Aromatherapy isn’t a new age phenomenon.

People have been using aromatic plants, flowers, herbs and oils for longer than recorded history, but some of the biggest developments in aromatherapy have only happened in the past 50 years.

Let’s back up a bit, and see just how old the art and science of aromatic therapy really is.

About 20,000 years ago Paleolithic people in Lascaux, France created cave paintings depicting herbal, aromatic medicines. 

5,000 years ago,
The Egyptians were using aromatic substances like myrrh, frankincense, cinnamon and cassia. Explorers in the 1920’s even found a jar of what they think was ancient Egyptian perfume in the tomb of Tutankhamen. It still smelled faintly sweet when they opened it, and it turned out to contain frankincense and spikenard. It’s safe to say the Egyptians knew how to preserve things without synthetic chemicals!

The ancient Greeks and Romans went absolutely crazy for aromatics. Aromatic oils were used for healing, home care, body care, and beauty. Hippocrates was a believer in the power of aromatic massage, while Dioscorides’s book, De Materia Medica, contains a treasure trove of information about aromatherapeutic healing. Many of Dioscorides’s recipes are still popular today.

Around 1,000 A.D.,
the Persians were making great strides in the arts and sciences. The alchemist and healer Avicenna developed a method for distilling essential oils . . . and this is when the art of aromatherapy as we understand it began to take shape. Many modern distillers in the Middle East are still using these ancient distillation methods with very little variation, and they produce excellent quality essential oils.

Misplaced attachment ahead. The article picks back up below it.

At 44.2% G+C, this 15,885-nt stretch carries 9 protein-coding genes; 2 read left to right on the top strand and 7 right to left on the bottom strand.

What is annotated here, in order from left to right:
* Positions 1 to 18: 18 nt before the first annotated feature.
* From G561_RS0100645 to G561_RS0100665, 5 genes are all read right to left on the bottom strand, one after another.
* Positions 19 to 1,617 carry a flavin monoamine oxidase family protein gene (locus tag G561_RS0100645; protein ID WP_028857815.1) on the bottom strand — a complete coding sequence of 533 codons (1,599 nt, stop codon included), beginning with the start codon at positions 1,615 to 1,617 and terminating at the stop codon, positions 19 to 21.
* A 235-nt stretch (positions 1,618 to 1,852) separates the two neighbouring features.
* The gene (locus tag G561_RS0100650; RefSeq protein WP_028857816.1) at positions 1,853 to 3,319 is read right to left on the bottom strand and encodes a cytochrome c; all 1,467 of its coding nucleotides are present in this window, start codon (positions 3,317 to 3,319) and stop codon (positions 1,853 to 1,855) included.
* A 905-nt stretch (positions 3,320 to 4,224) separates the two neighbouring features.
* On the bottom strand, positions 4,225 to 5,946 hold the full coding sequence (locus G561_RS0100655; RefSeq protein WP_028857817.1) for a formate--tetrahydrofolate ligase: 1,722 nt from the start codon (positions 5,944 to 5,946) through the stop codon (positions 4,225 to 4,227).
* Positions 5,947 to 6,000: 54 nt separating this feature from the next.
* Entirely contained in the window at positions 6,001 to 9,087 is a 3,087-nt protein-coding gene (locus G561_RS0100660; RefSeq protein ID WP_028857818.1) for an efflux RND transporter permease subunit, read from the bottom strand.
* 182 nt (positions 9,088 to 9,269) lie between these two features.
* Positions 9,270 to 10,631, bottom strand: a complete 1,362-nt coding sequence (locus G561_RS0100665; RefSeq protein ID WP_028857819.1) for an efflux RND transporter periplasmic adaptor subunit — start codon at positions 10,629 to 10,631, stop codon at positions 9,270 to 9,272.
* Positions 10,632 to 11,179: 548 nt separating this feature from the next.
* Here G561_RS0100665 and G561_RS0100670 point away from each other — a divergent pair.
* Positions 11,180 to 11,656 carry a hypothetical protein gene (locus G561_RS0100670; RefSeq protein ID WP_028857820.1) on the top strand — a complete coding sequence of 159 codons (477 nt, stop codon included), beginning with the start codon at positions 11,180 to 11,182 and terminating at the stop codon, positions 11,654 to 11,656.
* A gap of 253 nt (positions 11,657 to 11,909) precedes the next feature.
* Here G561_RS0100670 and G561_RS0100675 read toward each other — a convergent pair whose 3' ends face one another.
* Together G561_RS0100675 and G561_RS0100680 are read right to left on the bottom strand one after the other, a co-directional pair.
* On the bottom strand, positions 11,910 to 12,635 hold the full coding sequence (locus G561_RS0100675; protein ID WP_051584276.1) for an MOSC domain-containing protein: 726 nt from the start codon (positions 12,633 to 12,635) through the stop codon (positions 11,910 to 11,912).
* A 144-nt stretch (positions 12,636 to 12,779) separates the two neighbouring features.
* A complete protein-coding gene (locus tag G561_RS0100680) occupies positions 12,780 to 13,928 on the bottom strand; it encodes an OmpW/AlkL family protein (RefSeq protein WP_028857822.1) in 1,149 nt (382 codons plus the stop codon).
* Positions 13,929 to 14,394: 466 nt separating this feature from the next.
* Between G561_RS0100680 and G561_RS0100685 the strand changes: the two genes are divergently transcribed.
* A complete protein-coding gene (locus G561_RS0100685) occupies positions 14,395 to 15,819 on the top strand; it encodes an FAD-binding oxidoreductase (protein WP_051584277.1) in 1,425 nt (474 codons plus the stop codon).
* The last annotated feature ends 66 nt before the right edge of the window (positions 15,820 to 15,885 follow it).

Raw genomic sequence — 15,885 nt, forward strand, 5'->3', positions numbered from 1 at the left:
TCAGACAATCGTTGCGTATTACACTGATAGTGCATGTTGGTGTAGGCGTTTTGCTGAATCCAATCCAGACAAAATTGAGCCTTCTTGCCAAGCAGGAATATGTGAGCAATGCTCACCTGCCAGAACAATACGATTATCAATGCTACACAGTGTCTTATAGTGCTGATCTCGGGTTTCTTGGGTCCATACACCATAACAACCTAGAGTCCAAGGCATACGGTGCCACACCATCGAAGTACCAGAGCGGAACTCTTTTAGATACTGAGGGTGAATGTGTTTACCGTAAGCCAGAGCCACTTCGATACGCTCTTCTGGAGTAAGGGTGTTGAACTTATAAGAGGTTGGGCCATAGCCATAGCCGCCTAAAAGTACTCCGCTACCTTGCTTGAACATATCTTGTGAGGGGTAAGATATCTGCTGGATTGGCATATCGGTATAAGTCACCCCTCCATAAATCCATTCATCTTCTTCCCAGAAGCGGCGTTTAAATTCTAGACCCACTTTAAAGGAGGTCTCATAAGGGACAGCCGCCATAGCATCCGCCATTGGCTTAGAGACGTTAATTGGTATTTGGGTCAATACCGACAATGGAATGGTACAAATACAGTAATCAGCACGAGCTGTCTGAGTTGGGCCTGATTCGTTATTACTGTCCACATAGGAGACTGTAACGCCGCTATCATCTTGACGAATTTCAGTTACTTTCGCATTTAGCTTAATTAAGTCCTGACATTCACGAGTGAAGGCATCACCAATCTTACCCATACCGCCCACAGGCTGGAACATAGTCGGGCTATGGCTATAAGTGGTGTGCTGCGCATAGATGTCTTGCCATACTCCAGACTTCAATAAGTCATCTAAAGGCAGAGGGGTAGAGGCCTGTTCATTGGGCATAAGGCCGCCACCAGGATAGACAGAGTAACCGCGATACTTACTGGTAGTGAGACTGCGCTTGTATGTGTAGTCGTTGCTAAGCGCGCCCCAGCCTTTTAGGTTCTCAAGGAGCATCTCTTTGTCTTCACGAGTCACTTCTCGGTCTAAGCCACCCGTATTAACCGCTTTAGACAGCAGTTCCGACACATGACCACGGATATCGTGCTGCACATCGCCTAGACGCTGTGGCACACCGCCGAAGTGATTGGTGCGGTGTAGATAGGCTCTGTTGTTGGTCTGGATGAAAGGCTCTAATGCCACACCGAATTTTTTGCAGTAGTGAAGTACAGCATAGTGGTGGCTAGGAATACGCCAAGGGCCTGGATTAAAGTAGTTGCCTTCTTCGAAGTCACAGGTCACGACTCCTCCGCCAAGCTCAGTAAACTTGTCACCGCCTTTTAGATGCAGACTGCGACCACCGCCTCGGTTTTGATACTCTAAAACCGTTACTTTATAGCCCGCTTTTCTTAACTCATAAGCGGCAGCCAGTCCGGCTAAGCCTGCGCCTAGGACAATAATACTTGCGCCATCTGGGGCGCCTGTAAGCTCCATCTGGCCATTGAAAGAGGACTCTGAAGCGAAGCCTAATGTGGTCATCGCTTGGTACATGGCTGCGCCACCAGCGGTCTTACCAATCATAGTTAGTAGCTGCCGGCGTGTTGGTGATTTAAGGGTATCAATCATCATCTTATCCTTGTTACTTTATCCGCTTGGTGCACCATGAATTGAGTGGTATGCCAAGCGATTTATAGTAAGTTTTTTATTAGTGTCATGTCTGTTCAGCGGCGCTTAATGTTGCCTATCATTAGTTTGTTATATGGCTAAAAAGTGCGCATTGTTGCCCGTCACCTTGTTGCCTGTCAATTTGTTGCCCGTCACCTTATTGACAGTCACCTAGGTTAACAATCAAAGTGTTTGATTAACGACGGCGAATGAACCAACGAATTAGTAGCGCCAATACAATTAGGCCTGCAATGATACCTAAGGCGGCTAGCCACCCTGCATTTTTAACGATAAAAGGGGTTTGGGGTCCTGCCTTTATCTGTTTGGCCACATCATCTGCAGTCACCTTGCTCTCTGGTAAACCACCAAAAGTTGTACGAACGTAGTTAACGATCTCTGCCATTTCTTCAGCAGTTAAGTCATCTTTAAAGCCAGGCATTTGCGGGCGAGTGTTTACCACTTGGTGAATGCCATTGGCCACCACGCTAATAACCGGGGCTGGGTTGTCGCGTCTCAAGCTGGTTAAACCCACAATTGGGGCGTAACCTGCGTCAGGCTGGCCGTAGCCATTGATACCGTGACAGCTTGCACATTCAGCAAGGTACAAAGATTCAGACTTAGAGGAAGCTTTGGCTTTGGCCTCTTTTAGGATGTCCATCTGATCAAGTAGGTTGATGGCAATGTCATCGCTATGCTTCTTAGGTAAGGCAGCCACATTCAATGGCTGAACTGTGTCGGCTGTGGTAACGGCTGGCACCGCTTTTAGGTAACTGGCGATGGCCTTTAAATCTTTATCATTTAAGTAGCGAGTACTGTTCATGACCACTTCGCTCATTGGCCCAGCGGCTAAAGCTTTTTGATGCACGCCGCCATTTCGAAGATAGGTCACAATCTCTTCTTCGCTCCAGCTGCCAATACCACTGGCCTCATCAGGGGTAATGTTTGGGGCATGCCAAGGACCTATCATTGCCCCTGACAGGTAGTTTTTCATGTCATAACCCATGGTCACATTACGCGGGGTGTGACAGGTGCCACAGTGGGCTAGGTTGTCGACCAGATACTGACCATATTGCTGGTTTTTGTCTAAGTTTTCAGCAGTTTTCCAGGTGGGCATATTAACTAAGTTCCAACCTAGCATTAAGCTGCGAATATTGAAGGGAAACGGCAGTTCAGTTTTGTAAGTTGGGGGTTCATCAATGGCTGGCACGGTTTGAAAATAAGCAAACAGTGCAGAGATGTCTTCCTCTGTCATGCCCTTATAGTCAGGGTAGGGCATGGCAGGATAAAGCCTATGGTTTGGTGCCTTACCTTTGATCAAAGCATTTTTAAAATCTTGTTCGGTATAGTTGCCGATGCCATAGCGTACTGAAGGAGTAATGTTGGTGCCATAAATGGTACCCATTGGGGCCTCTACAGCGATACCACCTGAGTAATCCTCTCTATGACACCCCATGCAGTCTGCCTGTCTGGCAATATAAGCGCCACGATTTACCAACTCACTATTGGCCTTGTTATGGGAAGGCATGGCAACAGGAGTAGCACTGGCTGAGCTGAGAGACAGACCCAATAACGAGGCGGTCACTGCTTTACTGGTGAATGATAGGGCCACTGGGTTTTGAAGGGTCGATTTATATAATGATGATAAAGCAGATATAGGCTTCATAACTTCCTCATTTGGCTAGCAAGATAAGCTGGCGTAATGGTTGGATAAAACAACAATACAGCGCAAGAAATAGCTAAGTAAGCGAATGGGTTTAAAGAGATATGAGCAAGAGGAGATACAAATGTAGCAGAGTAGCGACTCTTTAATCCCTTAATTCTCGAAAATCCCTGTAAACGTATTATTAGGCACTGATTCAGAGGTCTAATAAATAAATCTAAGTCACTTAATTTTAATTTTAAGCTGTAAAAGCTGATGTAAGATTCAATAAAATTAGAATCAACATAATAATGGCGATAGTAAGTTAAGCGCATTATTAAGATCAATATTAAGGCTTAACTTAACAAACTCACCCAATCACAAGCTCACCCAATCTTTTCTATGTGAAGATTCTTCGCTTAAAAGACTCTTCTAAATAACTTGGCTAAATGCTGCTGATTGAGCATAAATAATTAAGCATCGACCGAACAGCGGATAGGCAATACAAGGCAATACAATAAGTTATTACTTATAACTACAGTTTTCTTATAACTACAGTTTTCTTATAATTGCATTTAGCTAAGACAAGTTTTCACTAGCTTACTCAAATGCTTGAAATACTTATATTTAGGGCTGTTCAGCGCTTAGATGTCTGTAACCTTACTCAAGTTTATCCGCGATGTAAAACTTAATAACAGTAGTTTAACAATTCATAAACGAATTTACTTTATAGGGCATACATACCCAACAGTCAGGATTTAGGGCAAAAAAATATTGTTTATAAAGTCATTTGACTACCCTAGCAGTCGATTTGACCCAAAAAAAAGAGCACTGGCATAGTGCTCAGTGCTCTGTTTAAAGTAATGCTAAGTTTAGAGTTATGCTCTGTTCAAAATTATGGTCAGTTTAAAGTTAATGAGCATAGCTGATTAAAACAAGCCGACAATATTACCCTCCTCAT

Jump ahead to 1910!,
The French chemist René-Maurice Gattefossé was working in the labs of his family-owned cosmetics firm, when he badly burned his arm. The Hollywood version of the story is that he frantically plunged his hand into a nearby tub of liquid—which turned out to be lavender essential oil. But in fact, he only applied the essential oil after his burn healed poorly and got infected. The real story may sound less dramatic, but it was a very dramatic turning point for Gattefossé, who was amazed at how quickly and completely his wound healed with the lavender oil.

Aromatherapy remained a kind of quiet background hum while Western science-based medicine took the spotlight. But these days aromatherapy is getting more attention. Research can now prove there’s real science behind these ancient remedies, and that plants have potent healing powers. Aromatherapy is now being used in clinics, hospices, and hospitals as a complementary therapy.

The past 50 years have been especially promising for aromatherapy, and several people stand out as helping the industry move forward by leaps and bounds.